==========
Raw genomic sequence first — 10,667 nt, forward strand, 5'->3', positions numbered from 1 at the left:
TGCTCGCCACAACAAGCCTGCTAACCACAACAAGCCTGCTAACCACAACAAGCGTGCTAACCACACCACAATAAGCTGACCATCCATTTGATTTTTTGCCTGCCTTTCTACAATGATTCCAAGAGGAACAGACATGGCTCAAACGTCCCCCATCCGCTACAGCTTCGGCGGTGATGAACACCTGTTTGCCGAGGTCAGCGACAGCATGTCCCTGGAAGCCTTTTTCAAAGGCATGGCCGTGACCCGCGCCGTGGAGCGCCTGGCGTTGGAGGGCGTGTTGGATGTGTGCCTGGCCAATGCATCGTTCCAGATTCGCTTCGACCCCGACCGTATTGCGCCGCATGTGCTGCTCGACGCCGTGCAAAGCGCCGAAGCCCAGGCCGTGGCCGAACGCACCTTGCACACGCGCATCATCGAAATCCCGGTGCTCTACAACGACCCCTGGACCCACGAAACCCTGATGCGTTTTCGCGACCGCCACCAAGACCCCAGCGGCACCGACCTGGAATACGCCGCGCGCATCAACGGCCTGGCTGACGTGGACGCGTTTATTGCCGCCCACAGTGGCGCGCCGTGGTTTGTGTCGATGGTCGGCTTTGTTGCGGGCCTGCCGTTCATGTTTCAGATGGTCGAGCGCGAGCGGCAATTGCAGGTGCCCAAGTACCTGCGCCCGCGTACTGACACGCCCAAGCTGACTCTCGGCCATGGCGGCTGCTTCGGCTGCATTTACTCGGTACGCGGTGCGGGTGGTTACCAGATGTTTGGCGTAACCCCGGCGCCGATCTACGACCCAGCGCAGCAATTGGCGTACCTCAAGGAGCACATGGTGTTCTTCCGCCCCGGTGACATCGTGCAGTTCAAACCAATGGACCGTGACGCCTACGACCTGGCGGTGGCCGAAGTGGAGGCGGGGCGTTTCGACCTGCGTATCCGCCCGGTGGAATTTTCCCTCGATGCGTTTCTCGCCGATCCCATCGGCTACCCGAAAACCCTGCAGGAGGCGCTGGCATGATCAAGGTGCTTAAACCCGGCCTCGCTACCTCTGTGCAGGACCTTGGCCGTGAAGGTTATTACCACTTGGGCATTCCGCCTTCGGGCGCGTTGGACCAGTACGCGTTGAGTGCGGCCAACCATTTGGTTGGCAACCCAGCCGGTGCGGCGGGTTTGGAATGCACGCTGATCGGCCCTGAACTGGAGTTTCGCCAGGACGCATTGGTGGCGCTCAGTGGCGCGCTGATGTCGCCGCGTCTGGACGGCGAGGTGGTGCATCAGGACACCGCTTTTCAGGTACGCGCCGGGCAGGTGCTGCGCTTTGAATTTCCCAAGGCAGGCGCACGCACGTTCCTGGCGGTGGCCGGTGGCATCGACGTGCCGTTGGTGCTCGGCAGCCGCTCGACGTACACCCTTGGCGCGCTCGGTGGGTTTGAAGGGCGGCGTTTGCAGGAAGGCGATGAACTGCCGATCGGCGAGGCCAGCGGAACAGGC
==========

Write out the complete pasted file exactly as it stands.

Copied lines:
Raw genomic sequence first — 10,667 nt, forward strand, 5'->3', positions numbered from 1 at the left:
TGCTCGCCACAACAAGCCTGCTAACCACAACAAGCCTGCTAACCACAACAAGCGTGCTAACCACACCACAATAAGCTGACCATCCATTTGATTTTTTGCCTGCCTTTCTACAATGATTCCAAGAGGAACAGACATGGCTCAAACGTCCCCCATCCGCTACAGCTTCGGCGGTGATGAACACCTGTTTGCCGAGGTCAGCGACAGCATGTCCCTGGAAGCCTTTTTCAAAGGCATGGCCGTGACCCGCGCCGTGGAGCGCCTGGCGTTGGAGGGCGTGTTGGATGTGTGCCTGGCCAATGCATCGTTCCAGATTCGCTTCGACCCCGACCGTATTGCGCCGCATGTGCTGCTCGACGCCGTGCAAAGCGCCGAAGCCCAGGCCGTGGCCGAACGCACCTTGCACACGCGCATCATCGAAATCCCGGTGCTCTACAACGACCCCTGGACCCACGAAACCCTGATGCGTTTTCGCGACCGCCACCAAGACCCCAGCGGCACCGACCTGGAATACGCCGCGCGCATCAACGGCCTGGCTGACGTGGACGCGTTTATTGCCGCCCACAGTGGCGCGCCGTGGTTTGTGTCGATGGTCGGCTTTGTTGCGGGCCTGCCGTTCATGTTTCAGATGGTCGAGCGCGAGCGGCAATTGCAGGTGCCCAAGTACCTGCGCCCGCGTACTGACACGCCCAAGCTGACTCTCGGCCATGGCGGCTGCTTCGGCTGCATTTACTCGGTACGCGGTGCGGGTGGTTACCAGATGTTTGGCGTAACCCCGGCGCCGATCTACGACCCAGCGCAGCAATTGGCGTACCTCAAGGAGCACATGGTGTTCTTCCGCCCCGGTGACATCGTGCAGTTCAAACCAATGGACCGTGACGCCTACGACCTGGCGGTGGCCGAAGTGGAGGCGGGGCGTTTCGACCTGCGTATCCGCCCGGTGGAATTTTCCCTCGATGCGTTTCTCGCCGATCCCATCGGCTACCCGAAAACCCTGCAGGAGGCGCTGGCATGATCAAGGTGCTTAAACCCGGCCTCGCTACCTCTGTGCAGGACCTTGGCCGTGAAGGTTATTACCACTTGGGCATTCCGCCTTCGGGCGCGTTGGACCAGTACGCGTTGAGTGCGGCCAACCATTTGGTTGGCAACCCAGCCGGTGCGGCGGGTTTGGAATGCACGCTGATCGGCCCTGAACTGGAGTTTCGCCAGGACGCATTGGTGGCGCTCAGTGGCGCGCTGATGTCGCCGCGTCTGGACGGCGAGGTGGTGCATCAGGACACCGCTTTTCAGGTACGCGCCGGGCAGGTGCTGCGCTTTGAATTTCCCAAGGCAGGCGCACGCACGTTCCTGGCGGTGGCCGGTGGCATCGACGTGCCGTTGGTGCTCGGCAGCCGCTCGACGTACACCCTTGGCGCGCTCGGTGGGTTTGAAGGGCGGCGTTTGCAGGAAGGCGATGAACTGCCGATCGGCGAGGCCAGCGGAACAGGC